All lupus patients were identified from the hospitalization discharge diagnostic records by the appearance of the code for lupus in any of the first five positions. Discoid lupus and drug induced lupus codes were specifically excluded from study. We found that from 1987 to 1996, there were 2,614 lupus patients in the system. Two thousand one hundred and eight patients were males and 426 were females with male to female ratio to 5 to 1. We found the average age of lupus onset is nearly a decade later at 55.6 years for men, compared to 42.6 years for females with lupus. With so many lupus patients in our study, our data confirmed that, for the majority of men with lupus, the disease comes on at middle age or older. 
 
In our study, men with lupus had more hospitalizations and longer hospital stays (13 days compared to 9.3 days for women with lupus), suggesting that men with lupus were sicker and had more complications, suggesting a higher morbidity for men with lupus. We also found overall cancers and heart attacks were more frequent among men with lupus, while thyroid disease was more common in the women with lupus. Kidney disease affected 15% of VA men with lupus and 13.1% of women with lupus during this ten-year study period, but this was not a statistically significant difference. Kidney disease was more broadly defined in our study, yet there was no apparent difference between the sexes for kidney disease. There is no ready explanation for these results in our study except that the relationship of lupus, sex, and kidney disease may merit further study. The men with lupus in the study had three times the acute heart attack or myocardial infarction rate than that of the women with lupus. Which suggested to us that cardiovascular disease contributes significantly to mortality of men with lupus.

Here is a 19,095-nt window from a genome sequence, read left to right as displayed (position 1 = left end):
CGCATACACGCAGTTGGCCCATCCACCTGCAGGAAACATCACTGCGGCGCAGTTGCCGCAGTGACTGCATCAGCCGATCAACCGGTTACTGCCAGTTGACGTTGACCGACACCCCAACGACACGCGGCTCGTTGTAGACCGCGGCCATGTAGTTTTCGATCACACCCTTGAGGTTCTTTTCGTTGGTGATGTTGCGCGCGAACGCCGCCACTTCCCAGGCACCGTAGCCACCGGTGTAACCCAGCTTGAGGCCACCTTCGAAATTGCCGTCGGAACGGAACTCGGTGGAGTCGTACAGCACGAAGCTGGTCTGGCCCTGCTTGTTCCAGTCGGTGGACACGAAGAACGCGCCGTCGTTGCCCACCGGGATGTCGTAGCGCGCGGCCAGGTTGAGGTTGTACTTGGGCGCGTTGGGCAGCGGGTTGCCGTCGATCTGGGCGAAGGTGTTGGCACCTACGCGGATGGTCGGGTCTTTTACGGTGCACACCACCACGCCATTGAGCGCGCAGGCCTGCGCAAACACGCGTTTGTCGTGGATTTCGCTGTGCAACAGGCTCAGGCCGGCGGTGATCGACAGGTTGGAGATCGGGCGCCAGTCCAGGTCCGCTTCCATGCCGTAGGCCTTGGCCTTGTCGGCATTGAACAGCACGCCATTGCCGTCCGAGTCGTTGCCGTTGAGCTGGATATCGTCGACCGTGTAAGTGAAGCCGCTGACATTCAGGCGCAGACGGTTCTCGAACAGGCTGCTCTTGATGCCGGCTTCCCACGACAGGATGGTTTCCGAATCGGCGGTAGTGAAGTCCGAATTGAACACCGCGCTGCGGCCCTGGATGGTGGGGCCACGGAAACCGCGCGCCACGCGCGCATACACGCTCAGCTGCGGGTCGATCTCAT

Whether or not the cardiovascular disease is caused by the lupus or merely associated with the more advanced age of men with lupus in the study could not be discerned. What was a little surprising was that we also demonstrated that there were wide regional variations in many of our results in the morality statistics in our large nationwide study. Regional variations in data results, such as the ones we found in our study have not been mentioned or discussed in prior studies. This suggested to us that in order to reflect an accurate picture of lupus and its disease parameters, future lupus studies will need to include data from multiple geographic areas. The results of our study confirmed the previous observations in noting a decreased survival in men with lupus.
 
The late age at onset and mortality rates in our large study closely resemble other smaller studies and add support to the generally poor prognosis that is reported in certain groups of men with lupus. These findings suggest that men with lupus have a more complex clinical course than women, although the data did not illuminate whether the other diseases that occur are due to or coincident with lupus. Based on our findings, not only rheumatologists, but general practitioners may need to consider lupus in the differential diagnosis for older men, and be more attentive to the concomitant presence of heart disease and cancer in men with lupus.